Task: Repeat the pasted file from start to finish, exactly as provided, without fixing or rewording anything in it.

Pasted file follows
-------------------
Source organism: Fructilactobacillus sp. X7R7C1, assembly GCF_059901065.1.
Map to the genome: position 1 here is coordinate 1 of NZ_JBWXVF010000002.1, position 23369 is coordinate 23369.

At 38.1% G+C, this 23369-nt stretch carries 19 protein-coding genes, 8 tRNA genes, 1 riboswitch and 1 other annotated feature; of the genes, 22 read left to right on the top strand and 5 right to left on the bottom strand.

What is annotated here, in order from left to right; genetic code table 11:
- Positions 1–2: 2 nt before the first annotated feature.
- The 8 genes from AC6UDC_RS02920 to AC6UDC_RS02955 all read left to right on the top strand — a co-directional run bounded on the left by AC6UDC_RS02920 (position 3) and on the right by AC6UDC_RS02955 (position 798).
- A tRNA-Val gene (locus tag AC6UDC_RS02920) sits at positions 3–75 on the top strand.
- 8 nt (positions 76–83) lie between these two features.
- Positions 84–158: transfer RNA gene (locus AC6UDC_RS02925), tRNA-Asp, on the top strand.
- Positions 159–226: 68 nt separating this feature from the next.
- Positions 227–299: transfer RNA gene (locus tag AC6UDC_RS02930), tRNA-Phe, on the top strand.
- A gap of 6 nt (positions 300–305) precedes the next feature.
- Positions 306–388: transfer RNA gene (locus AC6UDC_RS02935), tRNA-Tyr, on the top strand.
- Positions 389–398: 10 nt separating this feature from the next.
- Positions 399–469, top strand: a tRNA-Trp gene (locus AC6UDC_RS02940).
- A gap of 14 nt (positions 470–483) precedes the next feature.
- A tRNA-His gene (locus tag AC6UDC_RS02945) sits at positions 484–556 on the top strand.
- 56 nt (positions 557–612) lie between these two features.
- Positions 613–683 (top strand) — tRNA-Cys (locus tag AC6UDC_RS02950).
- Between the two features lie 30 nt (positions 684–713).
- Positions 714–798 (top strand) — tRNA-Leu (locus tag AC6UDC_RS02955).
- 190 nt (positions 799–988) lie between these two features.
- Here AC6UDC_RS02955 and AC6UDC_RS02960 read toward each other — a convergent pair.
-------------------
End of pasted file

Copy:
Source organism: Fructilactobacillus sp. X7R7C1, assembly GCF_059901065.1.
Map to the genome: position 1 here is coordinate 1 of NZ_JBWXVF010000002.1, position 23369 is coordinate 23369.

At 38.1% G+C, this 23369-nt stretch carries 19 protein-coding genes, 8 tRNA genes, 1 riboswitch and 1 other annotated feature; of the genes, 22 read left to right on the top strand and 5 right to left on the bottom strand.

What is annotated here, in order from left to right; genetic code table 11:
- Positions 1–2: 2 nt before the first annotated feature.
- The 8 genes from AC6UDC_RS02920 to AC6UDC_RS02955 all read left to right on the top strand — a co-directional run bounded on the left by AC6UDC_RS02920 (position 3) and on the right by AC6UDC_RS02955 (position 798).
- A tRNA-Val gene (locus tag AC6UDC_RS02920) sits at positions 3–75 on the top strand.
- 8 nt (positions 76–83) lie between these two features.
- Positions 84–158: transfer RNA gene (locus AC6UDC_RS02925), tRNA-Asp, on the top strand.
- Positions 159–226: 68 nt separating this feature from the next.
- Positions 227–299: transfer RNA gene (locus tag AC6UDC_RS02930), tRNA-Phe, on the top strand.
- A gap of 6 nt (positions 300–305) precedes the next feature.
- Positions 306–388: transfer RNA gene (locus AC6UDC_RS02935), tRNA-Tyr, on the top strand.
- Positions 389–398: 10 nt separating this feature from the next.
- Positions 399–469, top strand: a tRNA-Trp gene (locus AC6UDC_RS02940).
- A gap of 14 nt (positions 470–483) precedes the next feature.
- A tRNA-His gene (locus tag AC6UDC_RS02945) sits at positions 484–556 on the top strand.
- 56 nt (positions 557–612) lie between these two features.
- Positions 613–683 (top strand) — tRNA-Cys (locus tag AC6UDC_RS02950).
- Between the two features lie 30 nt (positions 684–713).
- Positions 714–798 (top strand) — tRNA-Leu (locus tag AC6UDC_RS02955).
- 190 nt (positions 799–988) lie between these two features.
- Here AC6UDC_RS02955 and AC6UDC_RS02960 read toward each other — a convergent pair.